The thinking is that if anyone challenges or is skeptical of your message, you will be able to back your recommendation with supporting points that are designed to persuade your audience.

The Inverted Message

The Inverted Message is similar the to the Supported Message. If you have the key messages for one, then you have the key messages for the other.

The Inverted Message is what most technical experts and data scientists use to explain their ideas. They begin with the details, the data, surveys, testimonials or facts about the project. They will explain their conclusions based on the facts and then offer a detailed recommendation.

If done properly, this can lead your listener to agree to the conclusion you want them to on their own. It’s extremely effective.

The drawback, however, is that this type of message takes a long time to deliver. This message is drawn out and requires active listening. The attention span for humans is less than 20 seconds. Your boss probably has an even less of an attention span!

When in a meeting setting or talking to a supervisor who is short on time, this is the wrong messaging framework to use.

The hamburger is taught by therapists and human resource managers when give criticism to someone else. It helps in relationships and when a supervisor must give criticism to an employee.

The formula for the hamburger is: Compliment — Criticism — Compliment.

Be warned, the circumstance are not always available for the Hamburger Message to work. Nevertheless, when building a strategic message, the formula is almost identical.

Liking Principle — Recommendation — Liking Principle.

What is the Liking Principle?

The Liking Principle was coined by Robert Cialdini in the 1980s. The principle states that people are more influenced by people who they like. There are several characteristics of this principle: attractiveness, similarity, cooperation, and compliments. We like people who give us compliments and cooperate with us.

The Message Two-Step is one of the most powerful messaging sequences that exist in business.

If perfectly executed, you will persuade your listener to do what you want. To understand the Message Two-Step you must first understand two more principles of persuasion that Cialdini discussed way back in the 1980s.

It uses contrast and what Cialdini calls, “a Moment of Power.”

On Contrast: Salespeople use contrast all the time. I see this the on the Internet constantly. A business will have a package that has a value of $499. But they are selling it for $27. The contrast is an immediate cue that the thing you are about to purchase is not that expensive and you can afford it.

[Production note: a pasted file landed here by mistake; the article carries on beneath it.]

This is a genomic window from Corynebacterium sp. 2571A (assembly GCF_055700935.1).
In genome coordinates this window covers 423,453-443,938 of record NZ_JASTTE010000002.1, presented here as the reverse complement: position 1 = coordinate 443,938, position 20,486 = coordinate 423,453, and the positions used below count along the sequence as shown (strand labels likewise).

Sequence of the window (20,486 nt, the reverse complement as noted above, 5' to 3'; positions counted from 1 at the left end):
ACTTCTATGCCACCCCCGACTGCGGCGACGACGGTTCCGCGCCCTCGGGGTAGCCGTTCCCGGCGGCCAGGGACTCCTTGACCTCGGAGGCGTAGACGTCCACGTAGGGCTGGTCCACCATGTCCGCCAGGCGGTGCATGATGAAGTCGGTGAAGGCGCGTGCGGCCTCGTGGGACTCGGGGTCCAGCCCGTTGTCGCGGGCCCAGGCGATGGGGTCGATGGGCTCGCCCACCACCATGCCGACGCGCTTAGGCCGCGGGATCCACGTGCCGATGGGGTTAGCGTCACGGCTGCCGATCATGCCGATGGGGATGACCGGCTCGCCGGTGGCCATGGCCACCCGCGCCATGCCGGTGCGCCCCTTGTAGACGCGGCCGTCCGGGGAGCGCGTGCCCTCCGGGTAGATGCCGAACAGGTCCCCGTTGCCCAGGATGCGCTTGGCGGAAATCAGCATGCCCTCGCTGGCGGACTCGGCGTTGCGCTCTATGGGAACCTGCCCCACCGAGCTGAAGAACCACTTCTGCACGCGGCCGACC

The second principle is Cialdini’s Moment of Power. This principle is taught in negotiation training and is based on reciprocity. Society has been built on reciprocity since the beginning of time. If someone does something nice for you, then you naturally feel obligated to do something nice for them. We learn this from a small age and is a key characteristic of our society.

However, if you make a request to someone and they say “no,” the person feels obligated to give back to you. Cialdini says immediately after your request is denied, you have a small window of power. In that moment, you are likely to get what you ask for if you make a clear and reasonable request.

Here’s how The Message Two Steps work.

Let’s use a scenario to make sure you completely understand.

You want your boss to accept your project, PowerPoint, or idea.

First, you share with your boss a draft or message that is not very good or clear. The boss will toss it and say he or she rejects your recommendation.

You begin to ask your boss, “What is wrong with the one I showed you?”

He or she begins telling you the problems with it.

Then you say, “You know what, I think you are right and I thought you were going to say something like that. I had worked on something else and I just wasn’t sure if it was right. But based on what you said, what if we tried this?”

In your moment of power, you explain your crystal clear recommendation and why it makes sense.

You show your boss the new and improved presentation that has his or her feedback. You use the Moment of Power and he or she feels obligated to accept. Also, in contrast, they see a better product.

Start Learning Now

Get started by learning to transform your jumbled thoughts into clear points.


Use our Message Framing workbook, and focus on the fundamentals of communication to make clear messages.